And a different earth … the physical part of human society. That’s gone, too. No republicans and democrats arguing about who is right. No supreme court justices needed to interpret laws, because … well Jeremiah and Isaiah saw the picture with all the laws written in people’s hearts. No courts are needed to explain or enforce obedience among reluctant citizens. And thus no angry youth afraid of police, and no police harassing them.
Now, a major change in this new imaginary scene is where God is. In the old picture, the one we’ve grown up with, God is basically nowhere to be found. He “hides himself”, as Isaiah puts it. And those who claim to have found him have trouble convincing others that they really have. Is it because the ones who seem to know about God aren’t very good examples of what we would logically expect a spokesman for God to be — or is it because the people who they are preaching to are just plain bad … and don’t want to know about God, no matter how nice the preachers are? Or maybe could it be a mixture of both?
So now we have this new picture, and in it God isn’t hiding somewhere or speaking through ancient Jews or weird people who show up on TV or surrounded by stained glass, dress funny, ask for donations, smile too much, and generally just irritate us. All those folks are gone, but God is living with us. Right next door. Maybe even in our spare bedroom.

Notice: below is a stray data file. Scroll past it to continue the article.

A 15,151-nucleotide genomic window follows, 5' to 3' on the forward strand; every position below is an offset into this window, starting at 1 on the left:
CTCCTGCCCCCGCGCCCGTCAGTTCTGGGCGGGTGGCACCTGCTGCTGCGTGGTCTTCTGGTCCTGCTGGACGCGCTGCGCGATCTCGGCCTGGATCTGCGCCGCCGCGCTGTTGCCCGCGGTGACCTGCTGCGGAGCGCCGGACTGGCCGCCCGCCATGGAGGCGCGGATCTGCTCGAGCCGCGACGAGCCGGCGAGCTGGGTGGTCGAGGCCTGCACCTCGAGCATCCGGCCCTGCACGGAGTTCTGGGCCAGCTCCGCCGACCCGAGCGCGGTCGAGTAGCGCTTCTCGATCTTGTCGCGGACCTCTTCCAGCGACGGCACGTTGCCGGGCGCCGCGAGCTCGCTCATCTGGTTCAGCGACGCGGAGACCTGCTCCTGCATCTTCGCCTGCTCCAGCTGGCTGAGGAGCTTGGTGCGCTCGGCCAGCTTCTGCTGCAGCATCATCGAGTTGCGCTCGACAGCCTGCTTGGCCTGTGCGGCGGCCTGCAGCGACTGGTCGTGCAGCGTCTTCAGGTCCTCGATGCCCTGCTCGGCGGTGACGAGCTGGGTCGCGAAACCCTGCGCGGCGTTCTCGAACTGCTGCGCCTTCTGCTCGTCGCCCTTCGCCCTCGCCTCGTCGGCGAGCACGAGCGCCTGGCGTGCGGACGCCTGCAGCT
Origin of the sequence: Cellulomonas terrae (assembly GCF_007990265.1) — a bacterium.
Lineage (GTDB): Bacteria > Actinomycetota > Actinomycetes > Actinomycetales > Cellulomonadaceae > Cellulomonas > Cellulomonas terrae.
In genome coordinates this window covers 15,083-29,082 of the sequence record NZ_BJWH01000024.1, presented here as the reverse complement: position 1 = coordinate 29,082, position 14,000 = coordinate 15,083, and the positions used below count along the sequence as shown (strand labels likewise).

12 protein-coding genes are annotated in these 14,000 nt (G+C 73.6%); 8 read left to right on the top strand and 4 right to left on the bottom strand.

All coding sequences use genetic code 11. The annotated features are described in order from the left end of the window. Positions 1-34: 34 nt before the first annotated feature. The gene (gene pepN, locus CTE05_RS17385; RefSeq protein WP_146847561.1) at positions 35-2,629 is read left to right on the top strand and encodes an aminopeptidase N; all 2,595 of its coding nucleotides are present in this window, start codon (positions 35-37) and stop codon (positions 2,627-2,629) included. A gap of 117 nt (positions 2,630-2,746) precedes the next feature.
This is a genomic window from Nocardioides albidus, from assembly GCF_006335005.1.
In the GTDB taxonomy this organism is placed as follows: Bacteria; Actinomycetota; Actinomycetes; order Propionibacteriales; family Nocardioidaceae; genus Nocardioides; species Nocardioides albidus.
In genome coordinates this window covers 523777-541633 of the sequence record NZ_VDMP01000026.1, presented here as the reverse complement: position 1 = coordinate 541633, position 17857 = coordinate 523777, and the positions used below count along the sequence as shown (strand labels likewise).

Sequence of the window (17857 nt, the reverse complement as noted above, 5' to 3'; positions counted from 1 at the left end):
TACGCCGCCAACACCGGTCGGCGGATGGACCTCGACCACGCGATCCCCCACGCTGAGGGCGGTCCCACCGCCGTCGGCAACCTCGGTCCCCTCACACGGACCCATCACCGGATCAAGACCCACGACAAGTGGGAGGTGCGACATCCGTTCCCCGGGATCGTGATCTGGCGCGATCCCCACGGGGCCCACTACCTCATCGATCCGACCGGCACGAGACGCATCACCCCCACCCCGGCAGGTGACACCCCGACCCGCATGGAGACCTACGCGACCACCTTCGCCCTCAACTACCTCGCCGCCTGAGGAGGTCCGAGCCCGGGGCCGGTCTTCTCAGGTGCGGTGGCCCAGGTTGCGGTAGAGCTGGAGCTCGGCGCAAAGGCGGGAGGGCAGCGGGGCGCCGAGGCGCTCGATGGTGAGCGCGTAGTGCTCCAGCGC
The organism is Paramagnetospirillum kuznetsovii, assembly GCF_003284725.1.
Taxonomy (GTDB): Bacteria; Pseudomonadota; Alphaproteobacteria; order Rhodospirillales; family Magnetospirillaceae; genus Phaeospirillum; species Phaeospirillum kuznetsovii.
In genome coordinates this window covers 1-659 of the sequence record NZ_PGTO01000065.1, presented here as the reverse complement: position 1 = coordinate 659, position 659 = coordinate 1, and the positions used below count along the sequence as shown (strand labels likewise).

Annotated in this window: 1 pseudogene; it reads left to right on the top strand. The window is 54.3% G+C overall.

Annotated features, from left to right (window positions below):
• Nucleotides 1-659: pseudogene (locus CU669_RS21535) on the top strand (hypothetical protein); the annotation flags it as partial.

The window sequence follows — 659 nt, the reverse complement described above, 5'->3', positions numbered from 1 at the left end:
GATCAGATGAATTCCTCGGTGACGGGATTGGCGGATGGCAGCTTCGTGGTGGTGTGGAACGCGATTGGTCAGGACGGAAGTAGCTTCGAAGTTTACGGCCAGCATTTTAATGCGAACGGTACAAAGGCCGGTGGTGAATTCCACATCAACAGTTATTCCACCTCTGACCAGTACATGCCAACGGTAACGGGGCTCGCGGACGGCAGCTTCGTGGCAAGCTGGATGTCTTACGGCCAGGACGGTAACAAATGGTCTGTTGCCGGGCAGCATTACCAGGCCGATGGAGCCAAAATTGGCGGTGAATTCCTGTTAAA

Now who are the people of God? Is it still the church folks… a small percentage of the population? No, the way John seems to see this picture, all the people are now God’s people.
We know this because they’ve been crying, they’ve been dying, they’ve been in pain… but God is suddenly standing there next to them, wiping their tears. He’s removing their pain. He’s ending death.
How many of the tears are being dealt with in this way? All of them.
How much of the pain is being eradicated? All of it.
How much death is being thwarted? All of it.
Now, here’s where the picture makes us furrow our brows and clench our fists.